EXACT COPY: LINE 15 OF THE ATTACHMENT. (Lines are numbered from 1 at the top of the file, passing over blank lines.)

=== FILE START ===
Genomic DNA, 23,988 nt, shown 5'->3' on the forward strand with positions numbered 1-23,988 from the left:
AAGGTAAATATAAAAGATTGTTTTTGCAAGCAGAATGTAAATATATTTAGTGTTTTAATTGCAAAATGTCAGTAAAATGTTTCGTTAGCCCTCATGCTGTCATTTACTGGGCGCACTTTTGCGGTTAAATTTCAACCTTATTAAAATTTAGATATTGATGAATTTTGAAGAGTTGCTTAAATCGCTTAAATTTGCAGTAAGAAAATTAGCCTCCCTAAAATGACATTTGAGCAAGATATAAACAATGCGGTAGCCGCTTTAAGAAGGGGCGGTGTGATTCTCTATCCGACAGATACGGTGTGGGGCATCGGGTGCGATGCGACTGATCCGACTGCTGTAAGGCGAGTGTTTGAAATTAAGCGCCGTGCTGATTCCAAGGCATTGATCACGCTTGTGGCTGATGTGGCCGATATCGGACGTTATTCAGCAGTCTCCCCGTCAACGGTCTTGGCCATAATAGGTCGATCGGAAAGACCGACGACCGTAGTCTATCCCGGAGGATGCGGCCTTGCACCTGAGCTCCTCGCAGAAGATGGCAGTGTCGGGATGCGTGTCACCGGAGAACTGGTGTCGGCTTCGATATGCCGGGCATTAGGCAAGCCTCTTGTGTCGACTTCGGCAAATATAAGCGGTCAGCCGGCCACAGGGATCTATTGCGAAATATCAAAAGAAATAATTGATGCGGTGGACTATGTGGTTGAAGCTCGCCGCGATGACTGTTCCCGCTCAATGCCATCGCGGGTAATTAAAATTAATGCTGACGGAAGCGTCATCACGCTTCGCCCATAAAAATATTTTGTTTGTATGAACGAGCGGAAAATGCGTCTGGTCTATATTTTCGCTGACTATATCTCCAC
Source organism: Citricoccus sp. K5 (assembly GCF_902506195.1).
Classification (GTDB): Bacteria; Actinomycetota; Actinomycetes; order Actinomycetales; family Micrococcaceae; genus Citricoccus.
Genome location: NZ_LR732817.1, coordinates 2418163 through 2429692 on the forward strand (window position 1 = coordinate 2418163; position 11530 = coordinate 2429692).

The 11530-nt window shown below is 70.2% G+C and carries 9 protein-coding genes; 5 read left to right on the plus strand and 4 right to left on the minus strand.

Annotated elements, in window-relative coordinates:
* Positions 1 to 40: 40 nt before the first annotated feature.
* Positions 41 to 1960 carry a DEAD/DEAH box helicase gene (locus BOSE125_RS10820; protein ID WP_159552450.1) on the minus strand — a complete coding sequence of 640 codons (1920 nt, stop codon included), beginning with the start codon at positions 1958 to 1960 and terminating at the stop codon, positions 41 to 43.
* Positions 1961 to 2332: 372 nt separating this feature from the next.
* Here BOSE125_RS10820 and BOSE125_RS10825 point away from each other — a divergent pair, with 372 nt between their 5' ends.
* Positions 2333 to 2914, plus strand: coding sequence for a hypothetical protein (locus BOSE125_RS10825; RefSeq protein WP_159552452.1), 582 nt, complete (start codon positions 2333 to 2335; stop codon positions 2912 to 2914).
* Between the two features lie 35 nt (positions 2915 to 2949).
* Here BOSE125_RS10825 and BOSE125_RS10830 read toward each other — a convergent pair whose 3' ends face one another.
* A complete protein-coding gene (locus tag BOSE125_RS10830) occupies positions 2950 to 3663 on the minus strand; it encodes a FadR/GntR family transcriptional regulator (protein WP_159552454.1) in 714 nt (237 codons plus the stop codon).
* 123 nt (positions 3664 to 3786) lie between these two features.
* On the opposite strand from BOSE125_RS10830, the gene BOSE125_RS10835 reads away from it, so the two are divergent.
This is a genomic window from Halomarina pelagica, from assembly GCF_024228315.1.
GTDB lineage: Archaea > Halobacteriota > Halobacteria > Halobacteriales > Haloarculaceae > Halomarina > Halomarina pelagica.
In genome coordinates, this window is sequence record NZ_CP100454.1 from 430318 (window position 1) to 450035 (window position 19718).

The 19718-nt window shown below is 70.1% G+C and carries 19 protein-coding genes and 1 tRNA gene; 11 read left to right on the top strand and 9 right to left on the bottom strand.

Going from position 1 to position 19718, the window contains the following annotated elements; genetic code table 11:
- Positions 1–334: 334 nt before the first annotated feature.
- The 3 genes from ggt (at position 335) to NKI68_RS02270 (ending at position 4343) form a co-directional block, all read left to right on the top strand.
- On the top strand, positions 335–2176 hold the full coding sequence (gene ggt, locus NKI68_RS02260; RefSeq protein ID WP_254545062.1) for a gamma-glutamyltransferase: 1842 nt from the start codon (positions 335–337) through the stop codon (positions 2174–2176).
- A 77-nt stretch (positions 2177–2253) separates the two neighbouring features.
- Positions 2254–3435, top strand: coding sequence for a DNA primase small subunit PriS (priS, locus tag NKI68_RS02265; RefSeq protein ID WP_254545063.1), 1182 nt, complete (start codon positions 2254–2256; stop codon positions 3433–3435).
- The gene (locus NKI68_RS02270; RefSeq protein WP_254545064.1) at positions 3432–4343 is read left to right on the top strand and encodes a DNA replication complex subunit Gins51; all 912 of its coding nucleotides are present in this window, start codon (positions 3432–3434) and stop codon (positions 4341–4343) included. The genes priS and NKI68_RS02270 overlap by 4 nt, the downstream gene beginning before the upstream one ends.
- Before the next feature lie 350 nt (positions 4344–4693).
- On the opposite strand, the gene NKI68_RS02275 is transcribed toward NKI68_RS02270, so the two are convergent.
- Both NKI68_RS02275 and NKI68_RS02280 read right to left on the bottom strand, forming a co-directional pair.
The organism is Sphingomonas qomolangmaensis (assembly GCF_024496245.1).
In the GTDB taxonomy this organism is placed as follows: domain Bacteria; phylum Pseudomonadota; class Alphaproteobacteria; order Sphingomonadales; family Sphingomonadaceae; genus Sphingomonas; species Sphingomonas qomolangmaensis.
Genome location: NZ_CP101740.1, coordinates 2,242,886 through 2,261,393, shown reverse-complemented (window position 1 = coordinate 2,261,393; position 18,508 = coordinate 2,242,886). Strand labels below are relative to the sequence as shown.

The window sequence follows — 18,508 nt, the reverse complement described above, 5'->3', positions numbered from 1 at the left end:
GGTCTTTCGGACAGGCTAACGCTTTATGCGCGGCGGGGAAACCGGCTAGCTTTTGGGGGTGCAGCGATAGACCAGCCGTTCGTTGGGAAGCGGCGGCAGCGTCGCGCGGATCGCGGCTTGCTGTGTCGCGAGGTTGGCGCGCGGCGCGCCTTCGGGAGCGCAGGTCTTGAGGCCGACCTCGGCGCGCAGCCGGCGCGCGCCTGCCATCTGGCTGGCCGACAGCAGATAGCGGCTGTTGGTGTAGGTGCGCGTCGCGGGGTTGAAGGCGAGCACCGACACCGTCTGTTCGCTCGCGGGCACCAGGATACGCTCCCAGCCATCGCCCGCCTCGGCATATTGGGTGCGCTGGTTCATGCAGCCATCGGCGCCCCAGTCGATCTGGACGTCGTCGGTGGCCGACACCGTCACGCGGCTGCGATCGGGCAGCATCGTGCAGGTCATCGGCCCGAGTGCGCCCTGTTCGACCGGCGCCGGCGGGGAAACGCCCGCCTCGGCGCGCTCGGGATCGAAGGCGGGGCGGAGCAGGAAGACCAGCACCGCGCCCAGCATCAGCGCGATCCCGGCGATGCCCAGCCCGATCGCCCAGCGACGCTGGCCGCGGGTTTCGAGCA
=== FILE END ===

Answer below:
* A complete protein-coding gene (locus tag BOSE125_RS10830) occupies positions 2950 to 3663 on the minus strand; it encodes a FadR/GntR family transcriptional regulator (protein WP_159552454.1) in 714 nt (237 codons plus the stop codon).